The 2010 United Kingdom general election was held on Thursday, 6 May 2010, with 45,597,461 registered voters entitled to vote to elect members to the House of Commons. The election took place in 650 constituencies across the United Kingdom under the first-past-the-post system. None of the parties achieved the 326 seats needed for an overall majority. The Conservative Party, led by David Cameron, won the largest number of votes and seats, but still fell 20 seats short. This resulted in a hung parliament where no party was able to command a majority in the House of Commons. This was only the second general election since the Second World War to return a hung parliament, the first being the February 1974 election. Unlike in 1974, the potential for a hung parliament had this time been widely considered and predicted, and both the country and politicians were better prepared for the constitutional process that would follow such a result. The coalition government that was subsequently formed was the first coalition in British history to eventuate directly from an election outcome. The hung parliament came about in spite of the Conservatives managing both a higher vote total and higher share of the vote than the previous Labour government had done in 2005, when it secured a comfortable majority.
Coalition talks began immediately between the Conservatives and the Liberal Democrats, and lasted for five days. There was an aborted attempt to put together a Labour/Liberal Democrat coalition (although other smaller parties would have been required to make up the ten seats they lacked for a majority). To facilitate this, Gordon Brown announced on the evening of Monday 10 May that he would resign as Leader of the Labour Party. Realising that a deal with the Conservatives was within reach, the next day on Tuesday 11 May, Brown announced his resignation as Prime Minister, marking the end of 13 years of Labour government. This was accepted by Queen Elizabeth II, who then invited David Cameron to form a government in her name and become Prime Minister. Just after midnight on 12 May, the Liberal Democrats emerged from a meeting of their Parliamentary party and Federal Executive to announce that the coalition deal had been "approved overwhelmingly", sealing a coalition government of Conservatives and Liberal Democrats.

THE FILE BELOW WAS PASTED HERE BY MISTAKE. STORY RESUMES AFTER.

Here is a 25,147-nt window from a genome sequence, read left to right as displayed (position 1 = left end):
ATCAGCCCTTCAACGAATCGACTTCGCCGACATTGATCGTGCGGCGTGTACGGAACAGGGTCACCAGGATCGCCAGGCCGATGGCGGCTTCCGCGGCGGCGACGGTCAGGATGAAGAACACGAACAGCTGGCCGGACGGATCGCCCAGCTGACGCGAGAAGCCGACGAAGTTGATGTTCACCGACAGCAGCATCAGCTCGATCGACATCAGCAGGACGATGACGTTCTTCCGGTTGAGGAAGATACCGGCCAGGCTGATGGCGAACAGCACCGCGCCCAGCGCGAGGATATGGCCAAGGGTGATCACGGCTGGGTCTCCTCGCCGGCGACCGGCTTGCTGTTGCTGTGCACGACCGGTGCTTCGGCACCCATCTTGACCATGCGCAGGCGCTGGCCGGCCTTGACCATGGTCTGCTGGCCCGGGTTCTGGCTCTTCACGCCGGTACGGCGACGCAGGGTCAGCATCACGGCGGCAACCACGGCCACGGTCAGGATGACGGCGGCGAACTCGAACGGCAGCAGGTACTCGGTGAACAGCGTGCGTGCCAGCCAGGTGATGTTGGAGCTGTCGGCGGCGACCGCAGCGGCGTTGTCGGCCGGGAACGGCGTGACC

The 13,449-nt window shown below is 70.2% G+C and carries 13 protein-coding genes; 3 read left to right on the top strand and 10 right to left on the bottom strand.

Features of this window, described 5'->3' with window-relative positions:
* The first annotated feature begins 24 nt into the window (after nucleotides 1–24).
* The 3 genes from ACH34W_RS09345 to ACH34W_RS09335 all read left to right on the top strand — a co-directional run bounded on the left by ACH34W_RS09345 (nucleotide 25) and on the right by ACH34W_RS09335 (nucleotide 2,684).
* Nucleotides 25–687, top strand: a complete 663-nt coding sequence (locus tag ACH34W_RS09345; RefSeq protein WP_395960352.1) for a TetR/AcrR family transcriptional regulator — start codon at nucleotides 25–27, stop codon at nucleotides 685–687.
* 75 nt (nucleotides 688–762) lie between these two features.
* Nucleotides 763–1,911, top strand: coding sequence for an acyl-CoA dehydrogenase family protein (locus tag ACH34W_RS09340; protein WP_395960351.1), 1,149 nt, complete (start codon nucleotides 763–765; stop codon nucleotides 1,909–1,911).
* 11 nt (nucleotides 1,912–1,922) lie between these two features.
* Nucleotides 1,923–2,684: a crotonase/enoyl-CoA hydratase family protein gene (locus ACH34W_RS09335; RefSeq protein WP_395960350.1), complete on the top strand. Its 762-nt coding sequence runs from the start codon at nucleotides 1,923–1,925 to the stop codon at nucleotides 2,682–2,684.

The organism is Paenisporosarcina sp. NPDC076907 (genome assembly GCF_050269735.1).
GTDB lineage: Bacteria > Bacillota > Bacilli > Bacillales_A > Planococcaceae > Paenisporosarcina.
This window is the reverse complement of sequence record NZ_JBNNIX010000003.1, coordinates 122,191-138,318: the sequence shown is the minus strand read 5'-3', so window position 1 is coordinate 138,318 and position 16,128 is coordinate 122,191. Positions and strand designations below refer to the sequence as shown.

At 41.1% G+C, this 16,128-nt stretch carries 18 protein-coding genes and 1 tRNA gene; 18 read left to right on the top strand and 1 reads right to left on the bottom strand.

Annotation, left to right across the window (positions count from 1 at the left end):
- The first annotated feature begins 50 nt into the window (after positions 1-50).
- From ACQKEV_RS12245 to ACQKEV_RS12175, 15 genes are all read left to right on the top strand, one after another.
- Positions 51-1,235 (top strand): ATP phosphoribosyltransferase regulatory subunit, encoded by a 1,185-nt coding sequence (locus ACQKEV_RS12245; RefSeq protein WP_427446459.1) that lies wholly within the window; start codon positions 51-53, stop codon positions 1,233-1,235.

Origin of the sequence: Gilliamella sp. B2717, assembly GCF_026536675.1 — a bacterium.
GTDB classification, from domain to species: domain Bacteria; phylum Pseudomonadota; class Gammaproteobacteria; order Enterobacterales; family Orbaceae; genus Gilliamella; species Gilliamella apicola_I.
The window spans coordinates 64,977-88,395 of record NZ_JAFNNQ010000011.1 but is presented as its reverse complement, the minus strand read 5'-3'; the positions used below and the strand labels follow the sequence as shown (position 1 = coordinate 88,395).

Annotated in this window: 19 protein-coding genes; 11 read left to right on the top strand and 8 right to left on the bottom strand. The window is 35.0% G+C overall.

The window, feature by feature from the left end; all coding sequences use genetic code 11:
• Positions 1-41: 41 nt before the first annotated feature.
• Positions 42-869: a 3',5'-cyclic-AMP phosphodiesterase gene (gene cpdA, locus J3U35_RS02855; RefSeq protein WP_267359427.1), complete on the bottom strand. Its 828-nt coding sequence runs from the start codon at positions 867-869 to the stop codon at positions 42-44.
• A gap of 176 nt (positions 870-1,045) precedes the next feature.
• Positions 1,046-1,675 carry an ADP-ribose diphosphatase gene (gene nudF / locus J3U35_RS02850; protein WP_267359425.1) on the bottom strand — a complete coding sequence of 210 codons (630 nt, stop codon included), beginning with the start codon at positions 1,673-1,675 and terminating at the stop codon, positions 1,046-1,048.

None of the three main party leaders had previously led a general election campaign, a situation which had not occurred since the 1979 election. During the campaign, the three main party leaders engaged in a series of televised debates, the first such debates in a UK general election campaign. The Liberal Democrats achieved a breakthrough in opinion polls after the first debate, in which their leader Nick Clegg was widely seen as the strongest performer. Nonetheless, on polling day their share of the vote increased by only 1% over the previous general election, and they suffered a net loss of five seats. This was still the Liberal Democrats' largest popular vote since the party's creation in 1988, and they found themselves in a pivotal role in the formation of the new government. The share of votes for parties other than Labour or the Conservatives was 35%, the largest since the 1918 general election. In terms of votes it was the most "three-cornered" election since 1923, and in terms of seats since 1929. The Green Party of England and Wales won its first ever seat in the House of Commons, and the Alliance Party of Northern Ireland also gained its first elected member. The general election saw a 5.1% national swing from Labour to the Conservatives, the third-largest since 1945. The result in one constituency, Oldham East and Saddleworth, was subsequently declared void on petition because of illegal practices during the campaign, the first such instance since 1910.
The Prime Minister, Gordon Brown, went to Buckingham Palace on 6 April and asked the Queen to dissolve Parliament on 12 April, confirming in a live press conference in Downing Street, as had long been speculated, that the election would be held on 6 May, five years since the previous election on 5 May 2005. The election took place on 6 May in 649 constituencies across the United Kingdom, under the first-past-the-post system, for seats in the House of Commons. Voting in the Thirsk and Malton constituency was postponed for three weeks because of the death of a candidate.